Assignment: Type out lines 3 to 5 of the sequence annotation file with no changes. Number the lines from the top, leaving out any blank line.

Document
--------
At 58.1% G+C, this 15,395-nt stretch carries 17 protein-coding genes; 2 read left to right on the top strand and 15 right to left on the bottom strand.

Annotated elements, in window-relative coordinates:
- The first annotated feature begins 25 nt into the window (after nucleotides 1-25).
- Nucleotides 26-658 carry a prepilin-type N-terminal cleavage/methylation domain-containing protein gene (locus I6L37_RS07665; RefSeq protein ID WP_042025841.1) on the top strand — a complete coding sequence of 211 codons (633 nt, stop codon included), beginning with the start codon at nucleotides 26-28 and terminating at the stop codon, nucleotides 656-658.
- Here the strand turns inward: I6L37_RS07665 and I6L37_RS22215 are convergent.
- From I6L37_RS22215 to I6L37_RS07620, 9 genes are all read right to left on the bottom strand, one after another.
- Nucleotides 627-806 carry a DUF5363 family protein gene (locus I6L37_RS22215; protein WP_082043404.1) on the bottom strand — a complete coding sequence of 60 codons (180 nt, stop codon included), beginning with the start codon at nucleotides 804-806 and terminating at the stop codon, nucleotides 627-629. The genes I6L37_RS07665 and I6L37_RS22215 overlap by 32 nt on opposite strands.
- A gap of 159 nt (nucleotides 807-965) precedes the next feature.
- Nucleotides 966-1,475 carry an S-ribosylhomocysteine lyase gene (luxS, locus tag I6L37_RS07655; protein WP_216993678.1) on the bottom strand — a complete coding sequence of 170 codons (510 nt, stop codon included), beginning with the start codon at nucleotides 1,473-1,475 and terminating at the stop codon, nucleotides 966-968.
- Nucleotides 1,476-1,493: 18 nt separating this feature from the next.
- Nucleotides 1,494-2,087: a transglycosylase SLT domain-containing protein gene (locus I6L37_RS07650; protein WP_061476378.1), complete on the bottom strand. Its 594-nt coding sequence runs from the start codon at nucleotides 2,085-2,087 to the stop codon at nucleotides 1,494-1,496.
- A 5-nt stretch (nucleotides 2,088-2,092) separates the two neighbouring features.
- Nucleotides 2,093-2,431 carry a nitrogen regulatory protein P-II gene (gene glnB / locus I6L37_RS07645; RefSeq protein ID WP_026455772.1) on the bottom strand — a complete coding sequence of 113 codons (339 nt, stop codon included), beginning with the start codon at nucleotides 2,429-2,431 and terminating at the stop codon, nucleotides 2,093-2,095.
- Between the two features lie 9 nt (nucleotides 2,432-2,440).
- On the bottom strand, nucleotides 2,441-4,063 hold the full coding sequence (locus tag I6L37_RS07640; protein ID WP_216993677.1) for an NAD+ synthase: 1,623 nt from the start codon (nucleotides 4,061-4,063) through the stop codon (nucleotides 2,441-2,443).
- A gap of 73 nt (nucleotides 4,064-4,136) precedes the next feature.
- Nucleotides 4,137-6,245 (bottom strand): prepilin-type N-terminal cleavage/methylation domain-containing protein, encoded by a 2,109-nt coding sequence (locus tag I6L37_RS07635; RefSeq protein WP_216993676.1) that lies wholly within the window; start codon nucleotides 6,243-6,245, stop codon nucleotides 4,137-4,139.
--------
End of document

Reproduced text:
- The first annotated feature begins 25 nt into the window (after nucleotides 1-25).
- Nucleotides 26-658 carry a prepilin-type N-terminal cleavage/methylation domain-containing protein gene (locus I6L37_RS07665; RefSeq protein ID WP_042025841.1) on the top strand — a complete coding sequence of 211 codons (633 nt, stop codon included), beginning with the start codon at nucleotides 26-28 and terminating at the stop codon, nucleotides 656-658.
- Here the strand turns inward: I6L37_RS07665 and I6L37_RS22215 are convergent.